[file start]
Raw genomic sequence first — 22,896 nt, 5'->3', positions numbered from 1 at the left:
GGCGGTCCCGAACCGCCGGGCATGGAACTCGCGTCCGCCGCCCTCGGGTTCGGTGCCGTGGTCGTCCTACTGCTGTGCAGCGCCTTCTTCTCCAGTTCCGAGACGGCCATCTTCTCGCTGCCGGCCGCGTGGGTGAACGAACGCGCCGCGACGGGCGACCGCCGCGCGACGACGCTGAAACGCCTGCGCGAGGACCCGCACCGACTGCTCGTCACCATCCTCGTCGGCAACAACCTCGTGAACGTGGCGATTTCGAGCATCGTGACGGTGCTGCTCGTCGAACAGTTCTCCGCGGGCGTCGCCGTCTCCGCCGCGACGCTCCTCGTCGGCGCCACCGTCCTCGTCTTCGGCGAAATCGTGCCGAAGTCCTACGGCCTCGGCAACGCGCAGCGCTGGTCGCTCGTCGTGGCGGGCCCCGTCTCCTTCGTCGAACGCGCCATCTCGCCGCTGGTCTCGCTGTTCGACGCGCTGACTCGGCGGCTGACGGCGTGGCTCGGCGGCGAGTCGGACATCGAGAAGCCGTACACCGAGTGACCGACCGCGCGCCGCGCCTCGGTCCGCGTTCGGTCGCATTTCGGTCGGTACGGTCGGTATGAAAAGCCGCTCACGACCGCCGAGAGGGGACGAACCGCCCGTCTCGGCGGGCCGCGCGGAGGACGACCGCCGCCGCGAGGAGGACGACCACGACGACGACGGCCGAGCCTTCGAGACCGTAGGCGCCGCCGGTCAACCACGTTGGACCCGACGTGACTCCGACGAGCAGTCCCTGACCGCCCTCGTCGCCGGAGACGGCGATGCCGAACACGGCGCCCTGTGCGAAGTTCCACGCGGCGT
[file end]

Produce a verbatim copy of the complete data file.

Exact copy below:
Raw genomic sequence first — 22,896 nt, 5'->3', positions numbered from 1 at the left:
GGCGGTCCCGAACCGCCGGGCATGGAACTCGCGTCCGCCGCCCTCGGGTTCGGTGCCGTGGTCGTCCTACTGCTGTGCAGCGCCTTCTTCTCCAGTTCCGAGACGGCCATCTTCTCGCTGCCGGCCGCGTGGGTGAACGAACGCGCCGCGACGGGCGACCGCCGCGCGACGACGCTGAAACGCCTGCGCGAGGACCCGCACCGACTGCTCGTCACCATCCTCGTCGGCAACAACCTCGTGAACGTGGCGATTTCGAGCATCGTGACGGTGCTGCTCGTCGAACAGTTCTCCGCGGGCGTCGCCGTCTCCGCCGCGACGCTCCTCGTCGGCGCCACCGTCCTCGTCTTCGGCGAAATCGTGCCGAAGTCCTACGGCCTCGGCAACGCGCAGCGCTGGTCGCTCGTCGTGGCGGGCCCCGTCTCCTTCGTCGAACGCGCCATCTCGCCGCTGGTCTCGCTGTTCGACGCGCTGACTCGGCGGCTGACGGCGTGGCTCGGCGGCGAGTCGGACATCGAGAAGCCGTACACCGAGTGACCGACCGCGCGCCGCGCCTCGGTCCGCGTTCGGTCGCATTTCGGTCGGTACGGTCGGTATGAAAAGCCGCTCACGACCGCCGAGAGGGGACGAACCGCCCGTCTCGGCGGGCCGCGCGGAGGACGACCGCCGCCGCGAGGAGGACGACCACGACGACGACGGCCGAGCCTTCGAGACCGTAGGCGCCGCCGGTCAACCACGTTGGACCCGACGTGACTCCGACGAGCAGTCCCTGACCGCCCTCGTCGCCGGAGACGGCGATGCCGAACACGGCGCCCTGTGCGAAGTTCCACGCGGCGT